Consolidated Administration: The Key to Delivering a 60-Year Curriculum
Shift the status quo to achieve long-term success and viability for your university.
Students today are more sensitive to service and support than ever before. Whether they’re 19 or 39, today’s students behave more like customers and expect to receive an experience from their colleges and universities that matches the kind of experience they receive from companies like Amazon, whose hallmarks are engagement and ease. Unfortunately, without delivering a great staff experience, institutions cannot achieve the level of service that students expect. In this interview, Amy Levine shares her thoughts on what it takes for an institution to deliver a great staff experience and reflects on the impact of that staff experience on student engagement.
The EvoLLLution (Evo): How does the staff experience impact the student experience an institution is able to deliver?
Amy Levine (AL): I like to follow this simple logic model.
IF staff are happy, THEN students are happy
IF students are happy, THEN number of student complaints are low.
IF student complainants are low, THEN campus leaders are happy!
Our students are perceptive. They are bright, mature, and extremely motivated. They are executives and professionals, and they pick up on the tones, attitudes, and the environment around them. This intuition is not unique to adult students, but it’s heightened (and brightened?) by those who are also working and have competing priorities. When our students interact with staff, they have certain expectations that must be met. Of course they want their questions answered and problems solved, but they also expect a fair, equitable and professional environment—the same environment that matches the classroom. This is where the staff satisfaction can directly affect the student experience.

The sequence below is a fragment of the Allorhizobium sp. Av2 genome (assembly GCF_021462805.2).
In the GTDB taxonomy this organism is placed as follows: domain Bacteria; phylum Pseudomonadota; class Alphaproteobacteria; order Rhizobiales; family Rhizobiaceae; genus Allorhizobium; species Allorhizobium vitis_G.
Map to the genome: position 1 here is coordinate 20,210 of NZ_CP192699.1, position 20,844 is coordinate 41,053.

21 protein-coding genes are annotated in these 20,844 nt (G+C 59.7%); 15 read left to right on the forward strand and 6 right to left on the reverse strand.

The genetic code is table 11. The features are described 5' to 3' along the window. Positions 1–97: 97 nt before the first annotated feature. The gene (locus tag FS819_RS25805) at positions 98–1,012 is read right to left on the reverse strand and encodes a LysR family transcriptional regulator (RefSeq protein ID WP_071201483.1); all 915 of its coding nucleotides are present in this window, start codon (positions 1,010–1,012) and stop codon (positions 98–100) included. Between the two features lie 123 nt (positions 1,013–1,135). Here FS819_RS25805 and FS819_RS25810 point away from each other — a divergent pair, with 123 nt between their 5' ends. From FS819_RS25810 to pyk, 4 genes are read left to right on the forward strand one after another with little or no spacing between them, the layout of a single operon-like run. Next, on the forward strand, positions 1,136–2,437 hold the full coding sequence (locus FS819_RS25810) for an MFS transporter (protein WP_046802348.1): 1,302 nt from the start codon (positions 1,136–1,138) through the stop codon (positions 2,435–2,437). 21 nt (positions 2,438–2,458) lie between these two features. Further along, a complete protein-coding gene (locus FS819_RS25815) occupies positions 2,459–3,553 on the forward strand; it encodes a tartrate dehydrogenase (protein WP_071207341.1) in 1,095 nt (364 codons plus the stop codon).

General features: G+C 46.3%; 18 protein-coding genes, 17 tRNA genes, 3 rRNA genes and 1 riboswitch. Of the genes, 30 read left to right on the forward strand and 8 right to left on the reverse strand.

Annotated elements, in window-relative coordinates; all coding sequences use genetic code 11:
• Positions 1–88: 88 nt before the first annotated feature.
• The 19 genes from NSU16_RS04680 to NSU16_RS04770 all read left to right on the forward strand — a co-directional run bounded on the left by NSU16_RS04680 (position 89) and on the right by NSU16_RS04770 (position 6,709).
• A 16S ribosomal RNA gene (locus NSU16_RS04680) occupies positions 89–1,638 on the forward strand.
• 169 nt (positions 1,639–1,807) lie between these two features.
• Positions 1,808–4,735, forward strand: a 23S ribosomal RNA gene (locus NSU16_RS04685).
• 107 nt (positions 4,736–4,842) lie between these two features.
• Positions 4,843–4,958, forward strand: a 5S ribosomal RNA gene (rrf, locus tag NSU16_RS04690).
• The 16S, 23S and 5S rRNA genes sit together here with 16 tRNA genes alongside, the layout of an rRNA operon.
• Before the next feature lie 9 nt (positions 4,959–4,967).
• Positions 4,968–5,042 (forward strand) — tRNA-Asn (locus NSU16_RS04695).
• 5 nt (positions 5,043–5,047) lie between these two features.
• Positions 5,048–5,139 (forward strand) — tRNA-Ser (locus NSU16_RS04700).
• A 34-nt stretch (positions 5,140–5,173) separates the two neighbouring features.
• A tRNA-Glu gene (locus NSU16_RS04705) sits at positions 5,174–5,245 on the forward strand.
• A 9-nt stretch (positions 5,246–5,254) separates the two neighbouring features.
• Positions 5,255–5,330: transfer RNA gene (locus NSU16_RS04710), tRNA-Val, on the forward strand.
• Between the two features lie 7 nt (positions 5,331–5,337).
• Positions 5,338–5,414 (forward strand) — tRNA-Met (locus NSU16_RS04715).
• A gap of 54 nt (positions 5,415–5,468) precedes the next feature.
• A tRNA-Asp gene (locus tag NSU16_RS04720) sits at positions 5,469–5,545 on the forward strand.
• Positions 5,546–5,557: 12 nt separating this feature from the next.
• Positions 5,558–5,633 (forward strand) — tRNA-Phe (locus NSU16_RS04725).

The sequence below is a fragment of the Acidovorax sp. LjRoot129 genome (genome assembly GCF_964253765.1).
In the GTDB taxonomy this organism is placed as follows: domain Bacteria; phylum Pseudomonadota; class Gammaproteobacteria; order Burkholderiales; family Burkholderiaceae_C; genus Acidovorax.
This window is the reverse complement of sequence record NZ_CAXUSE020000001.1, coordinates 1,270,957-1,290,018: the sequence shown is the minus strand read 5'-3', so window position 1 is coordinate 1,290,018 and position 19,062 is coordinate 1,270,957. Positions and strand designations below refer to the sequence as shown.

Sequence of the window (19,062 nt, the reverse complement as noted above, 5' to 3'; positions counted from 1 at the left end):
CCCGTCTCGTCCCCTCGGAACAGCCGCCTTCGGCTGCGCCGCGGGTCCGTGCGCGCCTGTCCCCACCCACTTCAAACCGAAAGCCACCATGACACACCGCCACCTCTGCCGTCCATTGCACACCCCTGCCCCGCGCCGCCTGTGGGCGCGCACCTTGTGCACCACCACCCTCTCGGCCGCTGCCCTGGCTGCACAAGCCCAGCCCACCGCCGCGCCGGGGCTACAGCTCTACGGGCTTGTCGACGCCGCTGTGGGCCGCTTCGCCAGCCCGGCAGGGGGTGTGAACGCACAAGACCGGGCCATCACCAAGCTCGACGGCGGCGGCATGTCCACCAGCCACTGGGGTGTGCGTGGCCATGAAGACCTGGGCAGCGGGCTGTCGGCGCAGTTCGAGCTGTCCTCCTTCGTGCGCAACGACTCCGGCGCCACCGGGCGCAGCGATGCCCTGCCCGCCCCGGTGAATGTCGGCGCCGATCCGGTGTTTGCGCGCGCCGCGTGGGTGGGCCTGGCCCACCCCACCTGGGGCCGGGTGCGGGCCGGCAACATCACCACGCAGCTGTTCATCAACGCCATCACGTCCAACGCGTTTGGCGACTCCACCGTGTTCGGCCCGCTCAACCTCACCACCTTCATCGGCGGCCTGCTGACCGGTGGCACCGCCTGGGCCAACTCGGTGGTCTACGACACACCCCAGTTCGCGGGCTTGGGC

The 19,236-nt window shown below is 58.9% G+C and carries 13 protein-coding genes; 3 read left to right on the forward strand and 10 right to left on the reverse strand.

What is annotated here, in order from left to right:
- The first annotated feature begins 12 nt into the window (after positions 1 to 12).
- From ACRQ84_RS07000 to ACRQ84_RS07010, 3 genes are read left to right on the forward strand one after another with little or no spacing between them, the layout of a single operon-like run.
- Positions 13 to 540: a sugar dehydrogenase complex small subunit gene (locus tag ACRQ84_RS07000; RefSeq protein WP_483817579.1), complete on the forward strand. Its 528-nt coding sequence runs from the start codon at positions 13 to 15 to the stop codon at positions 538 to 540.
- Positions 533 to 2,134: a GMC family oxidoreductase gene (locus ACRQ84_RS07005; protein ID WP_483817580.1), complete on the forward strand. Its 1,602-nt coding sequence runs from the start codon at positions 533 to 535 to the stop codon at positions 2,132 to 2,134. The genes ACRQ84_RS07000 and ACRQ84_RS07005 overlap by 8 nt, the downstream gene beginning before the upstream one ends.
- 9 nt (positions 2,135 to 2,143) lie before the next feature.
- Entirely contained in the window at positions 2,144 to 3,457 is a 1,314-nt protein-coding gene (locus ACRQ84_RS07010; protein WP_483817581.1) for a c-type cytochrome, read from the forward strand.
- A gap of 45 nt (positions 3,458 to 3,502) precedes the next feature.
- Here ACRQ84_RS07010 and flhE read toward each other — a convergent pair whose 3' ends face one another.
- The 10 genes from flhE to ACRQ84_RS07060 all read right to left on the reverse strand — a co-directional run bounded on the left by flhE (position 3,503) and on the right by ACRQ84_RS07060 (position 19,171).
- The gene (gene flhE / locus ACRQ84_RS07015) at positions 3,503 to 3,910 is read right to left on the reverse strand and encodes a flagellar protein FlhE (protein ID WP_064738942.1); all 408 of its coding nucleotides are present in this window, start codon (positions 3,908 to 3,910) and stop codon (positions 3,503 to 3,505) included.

Let’s take an example. A student is walking down Massachusetts Avenue in Washington DC and she spots the beautiful, clean, inviting building with a Georgetown University, School of Continuing Studies sign out front. (It really is gorgeous—you should come see!). She thinks, “Huh, let me just pop in and see if SCS offers any online courses in healthcare policy.”
So she comes inside and is greeted at the front desk with an attentive professional who listens to the request for information, delivers a one-pager, and invites the student to meet with an advisor to learn more about the program. The student leaves, reads the one-pager, pulls out her cell phone on the bus ride home, visits the Georgetown SCS mobile site and learns the nuts and bolts of the healthcare program.
Now let’s take the same example, but instead of the previous experience, the student enters the building and is greeted with by a staff member who is distracted, aggravated and visibly bored. Even if the staff gives the student the same exact answer to the inquiry, our student is perceptive! She will notice that the staff in this example is not engaged, seems unsatisfied, and not representing an educational environment the student will need to be successful.
This is just a small example to show how the staff’s experience and satisfaction can so easily shape the student experience.
Think about this issue outside the context of higher education, like when you have to go to the dentist—sigh! Would you rather go to a dental office where the front desk staff, the hygienist, and the X-ray technician love going to work each day? Or, would you rather go to an office where they have high turnover in hygienists, the front desk staff are cranky, and the x-ray technician does not feel valued? Adults are perceptive to experiences and environment, and with many options and competitors for continuing education, we must invest in our staff experience to strengthen the student one.
Evo: What are the characteristics of a great staff experience?
AL: Once an institution or office begins to prioritize the staff experience, leaders should look towards building an experience that:
Staff members all have different priorities so you will want to learn their personal values and priorities when it comes to their experiences. Keep in mind, as a staff member’s life changes, their priorities may adjust too. These should be ongoing conversations, not just annual check-ins.